The following is the preface of a pamphlet edited by Mitchel entitled ‘Irish Political Economy’, featuring the writings of Jonathan Swift and Bishop George Berkeley, published by the Irish Confederation, 1847.
SIR WALTER SCOTT, writing of the year 1720, when Swift first began to write on Irish politics, says, ‘that no nation ever needed more a patriotic defender than Ireland at this period.’ It may be added, that no nation ever needed a patriotic defender so much as Ireland has done during the whole of the one hundred and twenty-six years that have elapsed since. During all that time, except an interval of eighteen years, the complaint of Irish misery, beggary, hunger, and nakedness, has been growing louder and wilder—every evil which then excited the indignation of the Dean of St. Patrick’s, or the Bishop of Cloyne, has been since aggravated: whatever manufactures were then left us have since been systematically destroyed-whatever comforts Irish farmers and labourers then enjoyed have since been taken from them—until at last many hundreds of thousands of Irishmen are either dying or doomed to death from sheer want of nourishment.
And so uniform has been the process—so identical the agency that impoverished Ireland then, beggared her ever since, and starves her now—that the warnings, advice, and remonstrances, which were addressed to our ancestors one hundred and twenty years ago, suit our condition exactly to this day. Now, as then, if Irishmen are hungry, it is that Englishmen may be filled—if Irish tradesmen are idle, it is that English ones may be fully employed, at good wages—if Irish labourers perish, it is simply that English labourers may flourish.
We have the more need of sound advice and information upon these points, inasmuch as English professors of political economy have, by perverting and misapplying the principles of that science, endeavoured to prove to us, that to part with our bread and cattle is profitable ‘commerce,’ and that our trading intercourse with their country enriches us immensely, whatever the ignorant and starving Irish may say and feel to the contrary;1 and the present Prime Minister of England has written a letter to inform us that we shall probably continue in future seasons to send away Irish food to be eaten in England; and that to enable Ireland to maintain her population (that is, after sending away the usual quota of provisions), some other grain or root must be discovered, and agriculture greatly extended. Here is an extract from his letter:—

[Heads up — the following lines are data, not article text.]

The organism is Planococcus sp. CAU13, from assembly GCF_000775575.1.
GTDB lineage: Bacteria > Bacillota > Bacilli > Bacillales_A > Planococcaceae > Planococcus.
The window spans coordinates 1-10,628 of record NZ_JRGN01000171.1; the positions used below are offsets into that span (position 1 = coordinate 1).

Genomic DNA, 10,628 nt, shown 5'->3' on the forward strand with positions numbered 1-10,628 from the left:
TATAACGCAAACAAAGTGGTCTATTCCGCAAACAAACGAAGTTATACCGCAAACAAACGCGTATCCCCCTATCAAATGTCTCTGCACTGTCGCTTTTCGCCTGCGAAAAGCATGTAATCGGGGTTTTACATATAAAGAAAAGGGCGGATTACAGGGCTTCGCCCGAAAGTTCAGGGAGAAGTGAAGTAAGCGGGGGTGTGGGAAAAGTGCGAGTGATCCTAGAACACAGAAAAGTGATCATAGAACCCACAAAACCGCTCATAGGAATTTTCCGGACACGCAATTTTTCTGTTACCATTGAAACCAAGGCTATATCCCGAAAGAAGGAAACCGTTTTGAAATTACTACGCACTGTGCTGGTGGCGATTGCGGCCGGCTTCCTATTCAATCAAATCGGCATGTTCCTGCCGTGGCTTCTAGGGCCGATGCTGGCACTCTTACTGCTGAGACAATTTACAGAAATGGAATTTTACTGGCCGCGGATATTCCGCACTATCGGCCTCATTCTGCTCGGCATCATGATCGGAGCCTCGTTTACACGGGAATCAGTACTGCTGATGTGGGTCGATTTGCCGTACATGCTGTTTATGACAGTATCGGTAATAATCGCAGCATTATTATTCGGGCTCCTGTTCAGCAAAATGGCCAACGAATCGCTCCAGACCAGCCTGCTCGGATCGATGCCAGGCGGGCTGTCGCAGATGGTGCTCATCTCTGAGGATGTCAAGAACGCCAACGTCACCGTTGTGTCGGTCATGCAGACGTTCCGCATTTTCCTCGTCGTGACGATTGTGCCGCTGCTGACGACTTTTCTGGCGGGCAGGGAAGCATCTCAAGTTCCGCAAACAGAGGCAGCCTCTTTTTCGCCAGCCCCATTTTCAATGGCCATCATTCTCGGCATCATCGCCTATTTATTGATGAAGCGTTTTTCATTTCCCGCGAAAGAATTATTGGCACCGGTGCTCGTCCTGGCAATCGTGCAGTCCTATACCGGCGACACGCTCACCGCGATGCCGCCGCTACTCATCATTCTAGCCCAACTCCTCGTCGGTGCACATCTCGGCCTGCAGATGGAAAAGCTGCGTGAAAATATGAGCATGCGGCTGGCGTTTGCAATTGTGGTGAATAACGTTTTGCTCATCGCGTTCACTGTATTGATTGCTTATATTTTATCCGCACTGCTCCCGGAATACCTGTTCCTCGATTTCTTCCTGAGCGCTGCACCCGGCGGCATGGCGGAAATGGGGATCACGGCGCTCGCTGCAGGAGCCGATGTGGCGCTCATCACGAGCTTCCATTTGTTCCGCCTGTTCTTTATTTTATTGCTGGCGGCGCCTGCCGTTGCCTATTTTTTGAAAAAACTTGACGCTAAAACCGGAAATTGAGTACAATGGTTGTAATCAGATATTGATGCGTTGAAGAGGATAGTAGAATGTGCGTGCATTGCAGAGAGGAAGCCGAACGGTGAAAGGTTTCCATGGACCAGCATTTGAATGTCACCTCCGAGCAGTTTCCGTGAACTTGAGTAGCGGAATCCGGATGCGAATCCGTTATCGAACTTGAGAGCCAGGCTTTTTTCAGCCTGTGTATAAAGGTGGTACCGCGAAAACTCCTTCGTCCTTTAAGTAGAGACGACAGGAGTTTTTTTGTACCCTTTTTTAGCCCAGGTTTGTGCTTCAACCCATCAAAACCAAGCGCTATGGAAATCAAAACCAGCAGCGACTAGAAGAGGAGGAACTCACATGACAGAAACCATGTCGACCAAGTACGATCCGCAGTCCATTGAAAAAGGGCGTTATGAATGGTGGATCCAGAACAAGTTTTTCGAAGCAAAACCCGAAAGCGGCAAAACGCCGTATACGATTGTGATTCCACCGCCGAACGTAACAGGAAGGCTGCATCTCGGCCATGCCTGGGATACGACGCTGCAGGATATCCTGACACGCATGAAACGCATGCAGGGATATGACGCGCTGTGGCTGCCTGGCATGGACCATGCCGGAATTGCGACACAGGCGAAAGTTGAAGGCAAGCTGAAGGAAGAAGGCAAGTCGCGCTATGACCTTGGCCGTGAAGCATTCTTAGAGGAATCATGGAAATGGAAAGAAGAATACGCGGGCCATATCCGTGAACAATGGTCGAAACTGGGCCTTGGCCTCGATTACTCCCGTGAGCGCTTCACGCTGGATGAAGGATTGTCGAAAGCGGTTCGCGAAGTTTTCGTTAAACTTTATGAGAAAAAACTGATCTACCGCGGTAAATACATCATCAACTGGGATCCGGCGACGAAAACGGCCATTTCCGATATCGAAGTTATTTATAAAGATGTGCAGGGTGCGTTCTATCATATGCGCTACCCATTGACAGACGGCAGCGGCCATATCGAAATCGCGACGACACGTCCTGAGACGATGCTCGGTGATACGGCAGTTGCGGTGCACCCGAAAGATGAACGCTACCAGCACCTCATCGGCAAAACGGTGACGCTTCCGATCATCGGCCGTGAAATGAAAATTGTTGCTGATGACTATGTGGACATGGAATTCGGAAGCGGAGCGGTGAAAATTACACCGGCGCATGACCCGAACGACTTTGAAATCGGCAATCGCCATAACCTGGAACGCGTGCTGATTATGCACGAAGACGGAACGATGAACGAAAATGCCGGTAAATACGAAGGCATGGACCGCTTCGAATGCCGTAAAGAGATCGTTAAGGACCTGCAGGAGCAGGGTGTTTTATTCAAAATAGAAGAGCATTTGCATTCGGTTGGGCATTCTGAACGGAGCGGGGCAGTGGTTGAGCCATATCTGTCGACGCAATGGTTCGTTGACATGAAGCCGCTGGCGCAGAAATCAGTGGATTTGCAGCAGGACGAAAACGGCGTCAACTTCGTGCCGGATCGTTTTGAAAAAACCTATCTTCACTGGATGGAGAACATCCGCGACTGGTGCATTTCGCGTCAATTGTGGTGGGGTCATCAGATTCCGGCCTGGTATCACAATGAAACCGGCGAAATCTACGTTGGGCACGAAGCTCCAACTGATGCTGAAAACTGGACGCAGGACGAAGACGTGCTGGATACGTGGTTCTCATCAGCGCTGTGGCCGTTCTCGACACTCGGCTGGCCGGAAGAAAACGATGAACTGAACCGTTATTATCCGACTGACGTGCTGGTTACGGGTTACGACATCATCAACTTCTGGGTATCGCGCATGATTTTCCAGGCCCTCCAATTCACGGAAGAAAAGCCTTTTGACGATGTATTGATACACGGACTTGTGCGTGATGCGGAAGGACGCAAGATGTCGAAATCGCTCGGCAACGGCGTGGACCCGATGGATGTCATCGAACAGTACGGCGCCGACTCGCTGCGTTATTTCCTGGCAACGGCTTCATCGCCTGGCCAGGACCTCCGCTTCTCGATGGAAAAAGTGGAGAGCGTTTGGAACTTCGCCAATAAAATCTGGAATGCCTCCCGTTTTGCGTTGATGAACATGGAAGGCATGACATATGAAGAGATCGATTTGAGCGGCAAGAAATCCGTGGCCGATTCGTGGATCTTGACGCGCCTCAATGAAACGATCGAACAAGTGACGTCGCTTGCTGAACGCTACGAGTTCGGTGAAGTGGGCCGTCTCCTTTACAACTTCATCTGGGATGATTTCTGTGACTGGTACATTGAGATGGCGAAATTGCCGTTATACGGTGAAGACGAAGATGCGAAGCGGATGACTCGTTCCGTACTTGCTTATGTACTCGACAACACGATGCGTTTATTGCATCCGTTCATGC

‘One thing is certain—in order to enable Ireland to maintain her population, her agriculture must be greatly improved. Cattle, corn, poultry, pigs, eggs, butter, and salt provisions, have been, and will probably continue to be, her chief articles of export. But beyond the food exchanged for clothing and colonial products, she will require in future a large supply of food of her own growth or produce, which the labourer should be able to buy with his wages.’2
The minister does not expressly say that it is his peculiar business, as it will be his care, to take measures for ensuring a continuance of the export of raw produce from Ireland. But it is no less certain that such has been the duty and policy of every English minister, without exception, for one hundred and fifty years. Neither ought this to be stated as matter of blame: it was not out of animosity to our persons that they made laws to prevent Irishmen from making wool into cloth, but only that their own countrymen might keep that trade, and might both eat Irish sheep, and have all the profit of the fleece: it has not been in order to depopulate this island they have devoured our bread, but only that Englishmen might live well. Not because they love Ireland less, but because they love England more (as they ought to do), have English ministers and legislators hitherto taken care that our substance should be devoured by their countrymen. But it is right that all our countrymen should understand why it is they are wretched, and miserable, and poor, and naked, and should know that they must continue to be so exactly as long as they choose to submit to be ruled by strangers, and no longer.
To help them to understand this, the following two tracts, written by Dean Swift, and extracts from Bishop Berkeley’s work called ‘The Querist,’ are now re-published, with the addition of a few notes, merely to show the progress of plunder, and bring the statistics of beggary down to the present time. And that every body who can read in all Ireland may have an opportunity of learning what his country’s complaint is, and what the infallible remedy, the publication is made in the smallest space and cheapest form possible.
It is hardly necessary to say that it is not to enforce any peculiar commercial policy, prohibitor or protective, with a view of reviving our own manufactures, and keeping our food at home, that these tracts are re-published. Even if we should satisfy ourselves that exports from Ireland ought to be prohibited, or manufactures in Ireland protected, we have no legislature to carry our views into effect; and the legislature which at present governs us would, of course, do the exact contrary. All that is here aimed at is to make every body familiar with the principles and history of England’s commercial policy towards Ireland; and then Irishmen can submit to its continuance, or not, as they please.
To ensure the more respectful attention to these tracts, and the more extensive reception of their doctrines, I shall only add, that one of them, ‘Swift’s Proposal,’ was held to be ‘seditious,’ and the man who printed it was prosecuted by direction of the English Government.
Council Rooms, 9. D’Olier-street,
March 15th, 1847.
1 McCulloch demonstrates this by argument, and Martin proves it with figures.
2 Letter to the Duke of Leinster, dated Downing-street, Oct. 17, 1846.